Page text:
Stopping Vaccine-Derived Poliovirus Outbreaks
Knowing how to prevent and respond to outbreaks of polio is the bread and butter of the work of the Global Polio Eradication Initiative, including outbreaks of vaccine derived poliovirus
Any polio outbreak begins in the same way: a child complaining of a headache and a fever. Within just a few hours, the virus causes rapid onset, floppy, paralysis, for which there is no cure. Whether caused by one of the three strains of wild poliovirus (WPV) or by circulating vaccine derived poliovirus (cVDPV), the result of is the same: a lifetime of paralysis that could have been prevented with a simple vaccine.
The Global Polio Eradication Initiative (GPEI) works to stop all types of the virus permanently, to provide a polio-free world for future generations. In 2014 and 2015, cases of paralysis caused by cVDPVs have been reported in Madagascar, Mali, Nigeria, Pakistan, South Sudan and Ukraine. The GPEI responds to children paralysed by cVDPVs just as they would to an outbreak of WPV- with technical support to the country, strengthened and expanded surveillance, community engagement and a rapid, large scale immunization response
A cVDPV is an extremely rare strain of polio genetically changed from its original, weakened strain contained in oral polio vaccine (OPV). Excreted vaccine-viruses can find susceptible children and begin to circulate beyond the immediate household into the broader community, which in the vast majority of cases is a positive thing, spreading the protection of the vaccine further. However, the longer it is allowed to survive this way in areas where not all children are receiving the vaccines, the more genetic changes it undergoes as it replicates, and eventually it can revert to the point that it can cause paralysis. Circulating VDPVs are viruses that have gone through this process. Therefore cVDPVs are the consequence of failure to vaccinate children, rather than of the vaccine itself.
Circulating VDPV events are extremely rare. Over the past 10 years, more than 10 billion doses of OPV have been administered to more than 2.5 billion children, preventing more than 650,000 polio cases every single year. In that same period, only 21 cVDPV episodes are known to have occurred, resulting in 622 cases. But a child paralysed by any polio virus is irrevocably affected for life, and so once wild polioviruses have been successfully eradicated, OPV must be phased out, as the public health benefits of OPV will no longer outweigh the very small risk of its continued use.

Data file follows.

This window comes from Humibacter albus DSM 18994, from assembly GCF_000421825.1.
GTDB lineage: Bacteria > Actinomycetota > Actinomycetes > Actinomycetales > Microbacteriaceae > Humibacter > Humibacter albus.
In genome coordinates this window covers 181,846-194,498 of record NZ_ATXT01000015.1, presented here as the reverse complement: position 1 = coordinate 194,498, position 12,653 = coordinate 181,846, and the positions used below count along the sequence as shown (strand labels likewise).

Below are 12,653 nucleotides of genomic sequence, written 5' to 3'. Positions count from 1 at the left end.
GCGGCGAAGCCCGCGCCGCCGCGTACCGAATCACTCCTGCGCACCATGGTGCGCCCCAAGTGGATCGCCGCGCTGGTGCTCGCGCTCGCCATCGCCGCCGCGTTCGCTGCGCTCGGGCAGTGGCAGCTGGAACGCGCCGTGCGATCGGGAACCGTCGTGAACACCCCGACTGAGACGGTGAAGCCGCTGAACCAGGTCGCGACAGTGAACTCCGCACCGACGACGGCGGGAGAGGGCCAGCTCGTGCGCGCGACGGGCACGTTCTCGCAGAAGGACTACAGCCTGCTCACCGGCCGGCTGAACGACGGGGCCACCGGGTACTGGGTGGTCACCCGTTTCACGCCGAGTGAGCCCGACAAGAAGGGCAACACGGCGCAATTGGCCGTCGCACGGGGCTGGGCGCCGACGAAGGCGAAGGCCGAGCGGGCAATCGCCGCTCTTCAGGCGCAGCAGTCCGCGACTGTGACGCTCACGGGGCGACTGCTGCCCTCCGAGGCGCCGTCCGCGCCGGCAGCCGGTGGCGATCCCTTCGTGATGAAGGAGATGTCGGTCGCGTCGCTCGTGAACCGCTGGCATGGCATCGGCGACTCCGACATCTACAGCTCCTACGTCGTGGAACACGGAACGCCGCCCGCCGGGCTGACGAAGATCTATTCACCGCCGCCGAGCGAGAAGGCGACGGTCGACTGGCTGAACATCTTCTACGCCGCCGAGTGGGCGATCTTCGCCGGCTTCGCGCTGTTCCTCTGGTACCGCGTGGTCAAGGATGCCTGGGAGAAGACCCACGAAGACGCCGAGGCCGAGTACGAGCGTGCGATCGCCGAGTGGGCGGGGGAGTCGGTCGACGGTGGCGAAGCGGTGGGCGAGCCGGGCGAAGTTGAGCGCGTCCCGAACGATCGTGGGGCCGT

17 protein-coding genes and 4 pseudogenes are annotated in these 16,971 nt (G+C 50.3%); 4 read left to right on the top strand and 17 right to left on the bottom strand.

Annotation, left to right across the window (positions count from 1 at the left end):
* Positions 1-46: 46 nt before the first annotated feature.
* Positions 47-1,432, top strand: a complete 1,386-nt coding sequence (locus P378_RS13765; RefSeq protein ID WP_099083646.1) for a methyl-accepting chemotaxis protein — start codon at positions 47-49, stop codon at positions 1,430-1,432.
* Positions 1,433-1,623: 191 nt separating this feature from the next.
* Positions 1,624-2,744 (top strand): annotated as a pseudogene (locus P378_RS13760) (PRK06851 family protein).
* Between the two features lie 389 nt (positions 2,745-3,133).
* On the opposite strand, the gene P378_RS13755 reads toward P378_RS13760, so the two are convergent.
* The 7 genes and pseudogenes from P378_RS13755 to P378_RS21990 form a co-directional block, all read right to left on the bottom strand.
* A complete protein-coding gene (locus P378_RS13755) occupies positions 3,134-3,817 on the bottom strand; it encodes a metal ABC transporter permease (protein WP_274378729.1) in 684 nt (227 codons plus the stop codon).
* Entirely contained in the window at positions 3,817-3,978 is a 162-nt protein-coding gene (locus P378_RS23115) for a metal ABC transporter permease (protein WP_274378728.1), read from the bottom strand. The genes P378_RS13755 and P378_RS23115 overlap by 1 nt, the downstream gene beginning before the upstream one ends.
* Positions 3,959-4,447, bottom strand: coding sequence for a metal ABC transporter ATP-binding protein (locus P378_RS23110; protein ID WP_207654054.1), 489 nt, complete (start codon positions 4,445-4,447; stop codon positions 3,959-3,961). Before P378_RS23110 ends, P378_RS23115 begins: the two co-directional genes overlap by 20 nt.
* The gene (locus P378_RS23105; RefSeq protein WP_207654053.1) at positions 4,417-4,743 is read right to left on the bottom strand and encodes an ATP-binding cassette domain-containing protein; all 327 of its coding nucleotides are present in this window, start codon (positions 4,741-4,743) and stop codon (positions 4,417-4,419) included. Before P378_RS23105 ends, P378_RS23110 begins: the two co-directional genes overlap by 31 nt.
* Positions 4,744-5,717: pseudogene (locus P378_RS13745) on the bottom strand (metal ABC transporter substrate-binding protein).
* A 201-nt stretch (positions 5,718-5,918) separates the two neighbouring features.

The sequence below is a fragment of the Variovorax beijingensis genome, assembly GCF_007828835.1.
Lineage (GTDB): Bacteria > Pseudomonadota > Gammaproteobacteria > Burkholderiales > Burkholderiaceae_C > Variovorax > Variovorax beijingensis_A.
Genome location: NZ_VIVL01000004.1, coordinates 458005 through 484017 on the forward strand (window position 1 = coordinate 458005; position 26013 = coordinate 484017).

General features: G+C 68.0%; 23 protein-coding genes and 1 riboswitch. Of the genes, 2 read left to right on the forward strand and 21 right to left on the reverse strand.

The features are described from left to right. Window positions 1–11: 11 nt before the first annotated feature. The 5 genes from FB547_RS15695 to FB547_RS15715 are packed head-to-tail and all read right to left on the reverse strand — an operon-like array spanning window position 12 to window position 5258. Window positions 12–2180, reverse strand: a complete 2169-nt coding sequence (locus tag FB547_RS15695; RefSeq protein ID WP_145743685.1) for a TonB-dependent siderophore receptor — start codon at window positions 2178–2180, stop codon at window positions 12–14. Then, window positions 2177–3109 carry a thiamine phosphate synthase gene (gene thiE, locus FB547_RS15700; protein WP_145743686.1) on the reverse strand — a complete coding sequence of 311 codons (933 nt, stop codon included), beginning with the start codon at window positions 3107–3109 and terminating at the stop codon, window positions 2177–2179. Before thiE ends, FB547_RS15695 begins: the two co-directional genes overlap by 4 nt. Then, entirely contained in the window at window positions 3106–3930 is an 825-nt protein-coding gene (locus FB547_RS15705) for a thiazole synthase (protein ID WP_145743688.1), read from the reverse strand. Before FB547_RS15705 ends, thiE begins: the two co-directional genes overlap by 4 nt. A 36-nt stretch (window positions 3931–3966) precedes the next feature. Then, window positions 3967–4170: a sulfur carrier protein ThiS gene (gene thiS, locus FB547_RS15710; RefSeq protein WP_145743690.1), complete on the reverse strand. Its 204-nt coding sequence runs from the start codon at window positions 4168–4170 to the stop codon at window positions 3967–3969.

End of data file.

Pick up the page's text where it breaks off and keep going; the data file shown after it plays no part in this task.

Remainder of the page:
If a population is fully immunized, they will be protected against both cVDPVs and WPVs, and the outbreak will be brought to a close.
Trivalent oral polio vaccine (tOPV) has long been the vaccine of choice for routine immunization in many parts of the world – it is the only vaccine for polio that can stop transmission fast enough to stop outbreaks. It was the vaccine that eradicated wild poliovirus type 2, which hasn’t been seen anywhere since 1999, after all. But while wild poliovirus type 2 is gone, 90% of circulating vaccine-derived poliovirus cases are caused by a mutated form of the type 2 component in OPV.
The bivalent oral polio vaccine (bOPV) – which does not contain type 2 – is more effective against the two remaining wild poliovirus types. So the world’s guiding body for vaccination policy, the SAGE or Strategic Advisory Group of Experts on immunization has called for a globally synchronized withdrawal of type 2-containing OPV – necessitating a switch from tOPV to bOPV in routine immunization programmes. In its landmark decision, the SAGE also recommended that all countries introduce at least a single dose of inactivated polio vaccine to mitigate the risks associated with this switch. This switch is currently scheduled for April 2016, a decision that will be reviewed by the SAGE in October.
Stopping the use of OPV over the next few years, starting with tOPV, is the most important step to prevent outbreaks of cVDPV.
The response to outbreaks of all polioviruses take the same steps to increase both immunity and vigilance of the acute flaccid paralysis surveillance system. The partners of the GPEI (UNICEF, WHO, CDC and Rotary International) provide technical support to affected countries as soon as an outbreak is reported to investigate, assess and monitor the outbreak and the response.
Most importantly, any outbreak response ensures that children are reached with multiple rapid, large scale vaccination campaigns that are designed to target the most vulnerable groups.
Well-functioning surveillance systems are important in any country that is vulnerable to poliovirus; and while polio continues to circulate anywhere in the world, any country with levels of immunity lower than 95% of children fall within that category. Once a single case is brought to the attention of the surveillance system, the country puts its network on high alert: surveillance officers visit communities, health care centres, school, traditional healers and any other places they can think of to look for cases of paralysis that could be caused by polio. This ensures that wherever the virus is circulating, it will be found and stopped.
Engaging countries from the most remote communities to governments at the highest level is essential to any outbreak response. Ensuring that governments drive activities and that everyone understands the importance of bringing their children to receive all doses of the vaccines.
If a population is fully immunized, they will be protected against both cVDPVs and WPVs, and the outbreak will be brought to a close. The GPEI will continue to work relentlessly to stop polio transmission everywhere in the world until eradication is achieved.
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